The Federal Emergency Management Agency has been pouring hundreds of millions of dollars into constructing new school buildings in New Orleans. What the agency will not do, however, is pay for upkeep, something that worries locals who remember the woeful state of many school buildings before Hurricane Katrina.

Soon, though, there may be a plan in place for long-term maintenance, one that draws on the same charter school philosophy that has guided education officials in New Orleans since the storm.

The proposal under discussion would use money from an existing property tax earmarked for paying off debt, with each school maintaining its own individual account to fund repairs.

That would be in keeping with the general approach to public education that now prevails in New Orleans. All but a handful of the city’s public schools are independent charters, with leeway to make their own decisions on curriculum, hiring and other matters.

Under the new funding plan, they would make their own decisions on building upkeep as well, rather than leaving that power in the hands of a central office.

A collective of civic groups has been quietly lobbying for the plan, and it cleared the state Legislature in the spring. The question now is whether voters will OK the idea, because any change in how the board’s property tax is spent will need their approval.

If debate at the Orleans Parish School Board is any indication, it will be a fight to get the plan over that final hurdle. The board is scheduled to vote Tuesday on whether to put the question on a December ballot, but a 4-3 committee vote last week divided board members along familiar lines.

“I have some problems with this legislation,” member Ira Thomas said, arguing that state lawmakers should have consulted with the board before passing the bill that spells out how the plan will work.

Thomas objects to giving money directly to autonomous charter schools, which he says haven’t been responsive enough to complaints from parents. And he does not like the idea that the Recovery School District, the state agency that took control of most public schools in the city after Katrina, would get a small cut of the money to establish a central office for supervising how repairs at its schools’ buildings are carried out.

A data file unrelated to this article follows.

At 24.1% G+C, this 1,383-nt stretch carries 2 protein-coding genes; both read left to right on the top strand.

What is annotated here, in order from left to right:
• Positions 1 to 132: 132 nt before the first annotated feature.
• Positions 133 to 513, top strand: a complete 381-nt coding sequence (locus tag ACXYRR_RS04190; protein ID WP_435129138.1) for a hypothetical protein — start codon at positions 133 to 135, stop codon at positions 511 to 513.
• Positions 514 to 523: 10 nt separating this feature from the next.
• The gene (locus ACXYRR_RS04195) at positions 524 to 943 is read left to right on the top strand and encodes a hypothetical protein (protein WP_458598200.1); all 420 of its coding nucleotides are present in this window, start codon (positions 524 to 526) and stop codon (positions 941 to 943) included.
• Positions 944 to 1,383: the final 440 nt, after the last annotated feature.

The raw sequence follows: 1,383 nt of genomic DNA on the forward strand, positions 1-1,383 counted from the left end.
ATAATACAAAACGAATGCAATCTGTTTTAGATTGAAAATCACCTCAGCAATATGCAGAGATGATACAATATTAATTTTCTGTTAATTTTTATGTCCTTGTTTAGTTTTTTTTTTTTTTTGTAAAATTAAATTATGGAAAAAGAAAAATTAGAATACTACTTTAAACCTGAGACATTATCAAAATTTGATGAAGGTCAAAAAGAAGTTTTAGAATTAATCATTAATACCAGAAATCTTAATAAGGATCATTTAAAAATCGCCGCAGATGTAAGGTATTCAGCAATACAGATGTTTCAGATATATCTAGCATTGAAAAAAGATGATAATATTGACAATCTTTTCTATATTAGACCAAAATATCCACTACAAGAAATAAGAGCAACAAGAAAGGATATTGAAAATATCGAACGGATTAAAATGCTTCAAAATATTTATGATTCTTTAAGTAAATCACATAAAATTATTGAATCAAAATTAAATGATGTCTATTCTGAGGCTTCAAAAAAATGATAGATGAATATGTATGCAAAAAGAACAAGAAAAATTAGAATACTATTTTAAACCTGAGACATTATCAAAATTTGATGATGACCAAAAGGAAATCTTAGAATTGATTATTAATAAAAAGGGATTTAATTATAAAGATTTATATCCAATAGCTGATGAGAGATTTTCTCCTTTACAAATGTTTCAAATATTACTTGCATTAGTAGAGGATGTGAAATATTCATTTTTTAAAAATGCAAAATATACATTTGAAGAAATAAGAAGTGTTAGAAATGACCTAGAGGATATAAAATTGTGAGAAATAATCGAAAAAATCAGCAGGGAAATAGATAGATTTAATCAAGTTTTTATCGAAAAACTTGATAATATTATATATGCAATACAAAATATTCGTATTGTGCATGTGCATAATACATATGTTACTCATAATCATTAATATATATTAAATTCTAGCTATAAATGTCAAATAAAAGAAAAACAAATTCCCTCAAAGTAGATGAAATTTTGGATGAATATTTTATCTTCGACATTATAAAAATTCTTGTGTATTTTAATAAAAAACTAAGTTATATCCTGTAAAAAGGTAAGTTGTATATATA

Leslie Ellison, who joined Thomas and Cynthia Cade in voting against the plan, also objects to the RSD playing any kind of role, though she is not opposed to sending money directly to charters. “We don’t want our citizens to believe they’re voting on a facilities upkeep plan when in fact we’re creating a mechanism for the RSD to continue to exist,” she said.

Anger at the RSD, whose leaders have made scores of controversial decisions over the years, certainly could hurt the plan’s chances with voters.

Simple anti-tax sentiment could be a factor as well. A “yes” vote would not raise anyone’s taxes, but if the measure fails, the existing tax will begin to shrink in 2016 and disappear altogether by 2021, when the debt it was earmarked to finance will be paid off. The proposed ballot measure would extend the tax through 2025.

The last tax-related ballot measure to face voters in New Orleans — a proposal to extend and slightly increase the property tax devoted to the Audubon Nature Institute — failed by a 2-1 margin in March.

Still, the plan seems likely to clear the board on Tuesday with the same 4-3 vote that approved it in committee, and it will have backing from a coalition of civic organizations including the New Orleans Business Council, the Urban League of Greater New Orleans and groups that represent the city’s charter schools.

If approved, the property tax in question would produce about $14 million a year. Another $16 million or so would come from a district sales tax, which the Legislature was able to redirect without going to voters.

Individual schools would maintain accounts, investing the money in much the same way that public pension funds do, though bound by state rules that allow for only relatively safe investment choices.

There also would be tight restrictions on the way that money could be spent. It would be limited to major repairs such as a new roof or boiler. Any expenditure — except for emergency repairs — would need approval from either the School Board or the RSD. Both districts would set up maintenance offices with staff dedicated to making sure schools comply with all of the rules.

The districts also would use a cut of the tax proceeds to maintain a fund that schools could draw upon, in the form of zero-interest loans, for emergency repairs they could not afford on their own.